The implementation of the Universal Healthcare Law (RA 11223) describes inclusive healthcare where all Filipino citizens are automatically enrolled in the National Insurance Health Program. eHealth Systems play a vital role in implementing the universality of the law ensuring that there is efficient and accurate flow of health information within a secured environment. This study looked into different aspects of technology adoption of electronic medical records at varying stages of use to better understand how eHealth systems should be designed for seamless interoperability. A total of 18 municipal health facilities from Region VI and Region VII participated in this study represented by the municipal health officer, IT health staff and DOH designated encoder.
An open-ended questionnaire was designed adopting variables from the Technology Acceptance Model with the objective of discovering new latent variables in adopting eHealth systems. Findings show that perceived usefulness is expressed as a necessity for electronic insurance claims highly influenced by social (peer performance comparison) and economic factors (monetary gain), followed by relevance of health information in improving health conditions. Technological stress is expressed as physicians struggle to navigate through the interface while performing patient consultation. Ease of use is enhanced with availability of plug-ins that make data encoding more efficient (Wenceslao & Estuar, 2019; Dela Cruz, Pulmano, & Estuar, 2020). Social network analysis and process mining of features through usage logs indicate high activity surrounding patient record and patient consultation creation and updating, followed by viewing of dashboard with minimal but acceptable density in submissions to Philhealth (Villamor, Pulmano & Estuar, 2020). There is evidence that the electronic medical record serves as the starting point of disease surveillance especially during disasters and extreme emergencies (Estuar, Espina, Pulmano, Ventura & Romarate, 2020). Technological gaps that need to be addressed include provision for: 1) computing devices and 2) steady internet service to ensure real time submission of data. A non-technological gap that needs to be addressed include hiring of IT-skilled healthcare workforce that can serve as encoders to assure efficient submission of case forms to the network.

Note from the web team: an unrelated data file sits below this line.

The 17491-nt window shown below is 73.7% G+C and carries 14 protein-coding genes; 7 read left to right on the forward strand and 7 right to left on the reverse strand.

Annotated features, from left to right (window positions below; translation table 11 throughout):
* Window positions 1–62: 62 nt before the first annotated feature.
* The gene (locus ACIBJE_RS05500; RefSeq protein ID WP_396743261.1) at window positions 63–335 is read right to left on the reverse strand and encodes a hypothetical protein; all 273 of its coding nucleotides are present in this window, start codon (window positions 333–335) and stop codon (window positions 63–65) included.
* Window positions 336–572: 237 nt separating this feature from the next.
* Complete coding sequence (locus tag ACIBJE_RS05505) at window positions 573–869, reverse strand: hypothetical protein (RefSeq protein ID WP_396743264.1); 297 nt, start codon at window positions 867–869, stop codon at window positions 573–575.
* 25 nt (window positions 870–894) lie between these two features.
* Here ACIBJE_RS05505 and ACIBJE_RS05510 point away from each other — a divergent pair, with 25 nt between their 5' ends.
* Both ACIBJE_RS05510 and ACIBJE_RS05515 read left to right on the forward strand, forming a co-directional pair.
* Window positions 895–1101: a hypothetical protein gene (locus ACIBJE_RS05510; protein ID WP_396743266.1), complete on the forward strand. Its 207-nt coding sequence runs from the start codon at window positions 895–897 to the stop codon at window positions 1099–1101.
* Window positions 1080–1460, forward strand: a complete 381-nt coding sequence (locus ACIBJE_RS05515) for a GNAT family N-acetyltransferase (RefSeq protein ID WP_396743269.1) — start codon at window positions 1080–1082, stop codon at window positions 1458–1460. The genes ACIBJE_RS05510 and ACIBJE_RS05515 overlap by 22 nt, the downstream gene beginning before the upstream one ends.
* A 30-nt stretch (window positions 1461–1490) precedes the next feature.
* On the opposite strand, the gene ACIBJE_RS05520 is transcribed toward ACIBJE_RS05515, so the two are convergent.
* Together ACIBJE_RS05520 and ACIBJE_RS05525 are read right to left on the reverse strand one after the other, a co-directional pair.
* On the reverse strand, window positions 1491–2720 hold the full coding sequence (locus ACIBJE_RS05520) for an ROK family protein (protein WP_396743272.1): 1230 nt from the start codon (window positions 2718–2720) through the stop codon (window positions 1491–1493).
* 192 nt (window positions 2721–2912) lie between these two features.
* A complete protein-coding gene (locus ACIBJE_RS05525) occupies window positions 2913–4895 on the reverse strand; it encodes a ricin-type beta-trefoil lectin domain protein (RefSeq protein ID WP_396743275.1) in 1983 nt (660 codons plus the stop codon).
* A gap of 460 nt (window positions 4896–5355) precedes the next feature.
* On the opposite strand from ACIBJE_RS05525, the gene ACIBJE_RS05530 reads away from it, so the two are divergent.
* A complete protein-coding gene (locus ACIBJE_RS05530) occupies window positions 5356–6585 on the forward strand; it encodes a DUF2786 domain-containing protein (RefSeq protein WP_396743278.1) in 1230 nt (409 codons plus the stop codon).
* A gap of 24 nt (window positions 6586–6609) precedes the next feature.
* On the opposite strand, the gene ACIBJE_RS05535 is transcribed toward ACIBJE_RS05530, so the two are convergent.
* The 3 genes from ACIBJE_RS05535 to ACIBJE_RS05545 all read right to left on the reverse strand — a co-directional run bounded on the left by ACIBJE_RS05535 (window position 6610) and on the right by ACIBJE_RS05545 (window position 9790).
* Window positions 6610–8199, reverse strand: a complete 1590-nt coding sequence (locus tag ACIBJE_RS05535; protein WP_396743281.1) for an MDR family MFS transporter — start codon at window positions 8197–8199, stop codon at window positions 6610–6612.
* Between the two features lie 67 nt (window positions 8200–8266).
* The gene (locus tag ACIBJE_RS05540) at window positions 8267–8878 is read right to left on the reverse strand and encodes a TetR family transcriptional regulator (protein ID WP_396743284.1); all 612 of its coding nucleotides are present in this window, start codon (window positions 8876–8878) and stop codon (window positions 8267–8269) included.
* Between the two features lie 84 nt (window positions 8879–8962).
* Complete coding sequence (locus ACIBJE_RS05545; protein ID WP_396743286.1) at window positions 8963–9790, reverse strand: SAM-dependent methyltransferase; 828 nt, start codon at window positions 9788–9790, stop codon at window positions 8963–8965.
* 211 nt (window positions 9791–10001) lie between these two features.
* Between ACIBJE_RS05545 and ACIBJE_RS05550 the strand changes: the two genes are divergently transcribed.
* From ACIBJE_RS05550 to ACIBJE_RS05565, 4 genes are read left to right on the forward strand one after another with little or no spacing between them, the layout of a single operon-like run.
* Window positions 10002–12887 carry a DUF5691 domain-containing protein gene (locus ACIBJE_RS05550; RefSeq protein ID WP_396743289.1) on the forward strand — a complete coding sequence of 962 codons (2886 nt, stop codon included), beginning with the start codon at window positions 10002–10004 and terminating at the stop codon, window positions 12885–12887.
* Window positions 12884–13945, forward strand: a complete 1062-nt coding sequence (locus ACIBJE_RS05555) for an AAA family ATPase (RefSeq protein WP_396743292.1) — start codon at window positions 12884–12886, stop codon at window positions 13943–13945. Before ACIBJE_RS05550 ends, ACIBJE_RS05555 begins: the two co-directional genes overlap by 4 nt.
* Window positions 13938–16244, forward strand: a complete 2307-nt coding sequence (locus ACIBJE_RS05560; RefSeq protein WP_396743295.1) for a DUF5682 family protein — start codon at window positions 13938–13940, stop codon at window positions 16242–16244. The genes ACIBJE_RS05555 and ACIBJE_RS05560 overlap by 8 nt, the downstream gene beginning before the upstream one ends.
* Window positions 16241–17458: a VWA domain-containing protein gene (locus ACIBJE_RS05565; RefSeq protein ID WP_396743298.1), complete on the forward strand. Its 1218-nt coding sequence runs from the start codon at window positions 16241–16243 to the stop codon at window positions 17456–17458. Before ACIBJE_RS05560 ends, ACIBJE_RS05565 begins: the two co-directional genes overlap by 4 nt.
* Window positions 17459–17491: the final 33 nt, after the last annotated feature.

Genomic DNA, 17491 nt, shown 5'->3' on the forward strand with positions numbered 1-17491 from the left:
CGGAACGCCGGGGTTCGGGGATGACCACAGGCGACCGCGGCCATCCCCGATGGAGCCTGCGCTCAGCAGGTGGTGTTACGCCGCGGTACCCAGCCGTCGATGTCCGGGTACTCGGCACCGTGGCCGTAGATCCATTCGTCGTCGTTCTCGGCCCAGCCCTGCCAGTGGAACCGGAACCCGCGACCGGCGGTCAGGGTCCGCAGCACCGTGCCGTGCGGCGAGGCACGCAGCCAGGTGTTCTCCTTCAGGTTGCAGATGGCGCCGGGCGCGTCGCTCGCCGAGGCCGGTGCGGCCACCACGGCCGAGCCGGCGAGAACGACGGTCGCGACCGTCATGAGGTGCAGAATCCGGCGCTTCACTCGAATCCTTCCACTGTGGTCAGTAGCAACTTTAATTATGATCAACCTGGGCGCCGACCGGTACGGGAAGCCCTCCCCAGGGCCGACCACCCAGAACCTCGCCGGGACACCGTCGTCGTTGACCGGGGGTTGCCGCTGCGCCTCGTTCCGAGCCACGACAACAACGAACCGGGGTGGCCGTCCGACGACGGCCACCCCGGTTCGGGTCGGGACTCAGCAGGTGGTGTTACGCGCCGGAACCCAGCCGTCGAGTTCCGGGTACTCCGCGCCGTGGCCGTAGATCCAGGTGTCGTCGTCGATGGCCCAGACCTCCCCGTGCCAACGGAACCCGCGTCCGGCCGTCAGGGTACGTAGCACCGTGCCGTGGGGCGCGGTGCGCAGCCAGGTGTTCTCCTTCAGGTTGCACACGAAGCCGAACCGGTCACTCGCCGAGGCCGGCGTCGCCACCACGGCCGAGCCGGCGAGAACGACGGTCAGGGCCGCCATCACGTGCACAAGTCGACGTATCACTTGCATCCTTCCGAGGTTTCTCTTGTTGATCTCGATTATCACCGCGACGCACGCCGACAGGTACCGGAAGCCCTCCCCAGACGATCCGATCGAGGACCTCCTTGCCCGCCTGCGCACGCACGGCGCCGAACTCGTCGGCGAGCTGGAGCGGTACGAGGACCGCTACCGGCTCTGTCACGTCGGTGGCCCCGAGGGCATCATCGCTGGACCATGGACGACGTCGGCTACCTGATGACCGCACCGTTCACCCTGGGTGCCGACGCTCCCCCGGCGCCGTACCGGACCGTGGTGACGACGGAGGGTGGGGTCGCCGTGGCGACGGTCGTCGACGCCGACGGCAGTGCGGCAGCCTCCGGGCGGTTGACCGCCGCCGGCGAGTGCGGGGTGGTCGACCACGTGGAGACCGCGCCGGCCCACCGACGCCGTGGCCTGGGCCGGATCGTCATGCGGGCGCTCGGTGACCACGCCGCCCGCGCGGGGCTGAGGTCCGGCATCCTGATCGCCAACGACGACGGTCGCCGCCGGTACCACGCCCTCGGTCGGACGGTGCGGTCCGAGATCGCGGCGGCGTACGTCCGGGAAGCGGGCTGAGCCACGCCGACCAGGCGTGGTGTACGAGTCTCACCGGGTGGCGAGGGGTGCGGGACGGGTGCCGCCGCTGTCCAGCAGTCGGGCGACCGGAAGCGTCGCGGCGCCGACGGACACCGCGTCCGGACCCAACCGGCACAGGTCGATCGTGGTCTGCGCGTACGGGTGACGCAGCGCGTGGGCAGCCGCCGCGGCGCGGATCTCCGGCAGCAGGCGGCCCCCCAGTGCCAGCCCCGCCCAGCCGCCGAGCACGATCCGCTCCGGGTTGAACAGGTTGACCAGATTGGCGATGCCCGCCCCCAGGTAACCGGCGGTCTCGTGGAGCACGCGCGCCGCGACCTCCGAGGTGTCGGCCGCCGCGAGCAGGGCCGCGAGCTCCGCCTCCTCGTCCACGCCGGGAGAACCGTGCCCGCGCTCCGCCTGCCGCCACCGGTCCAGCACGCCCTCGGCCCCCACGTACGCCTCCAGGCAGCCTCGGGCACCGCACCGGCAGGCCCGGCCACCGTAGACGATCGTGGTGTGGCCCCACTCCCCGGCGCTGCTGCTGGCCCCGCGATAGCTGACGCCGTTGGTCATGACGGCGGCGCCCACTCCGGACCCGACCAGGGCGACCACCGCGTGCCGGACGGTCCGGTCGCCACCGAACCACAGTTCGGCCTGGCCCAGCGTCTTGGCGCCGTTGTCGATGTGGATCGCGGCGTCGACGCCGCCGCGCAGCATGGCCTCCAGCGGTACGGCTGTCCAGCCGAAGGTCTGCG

- Villamor, D. A. R., Pulmano, C. E., & Estuar, M. R. J. E. (2020, August). Understanding Adoption of Electronic Medical Records: Application of Process Mining for Health Worker Behavior Analysis. In Proceedings of the 4th International Conference on Medical and Health Informatics (pp. 98-104).
- Cruz, V. M. M. D., Pulmano, C. E., & Estuar, M. R. J. E. (2020). Towards an On-line Handwriting Recognition Interface for Health Service Providers using Electronic Medical Records. In HEALTHINF (pp. 383-390).
- Cruz, V. M. M. D., Pulmano, C. E., & Estuar, M. R. J. E. (2020). User-centered Approach to Developing Solutions for Electronic Medical Records: Extending EMR Data Entry. In VISIGRAPP (2: HUCAPP) (pp. 130-137).
- Estuar, M. R. J. E., Espina, K. E., Pulmano, C. E., Ventura, C., & Romarate, R. M. G. (2020). Health Emergency and Public Involvement in the Philippines: Syndromic Surveillance Efforts and System Integration. In Public Health and Disasters (pp. 281-298). Springer, Singapore.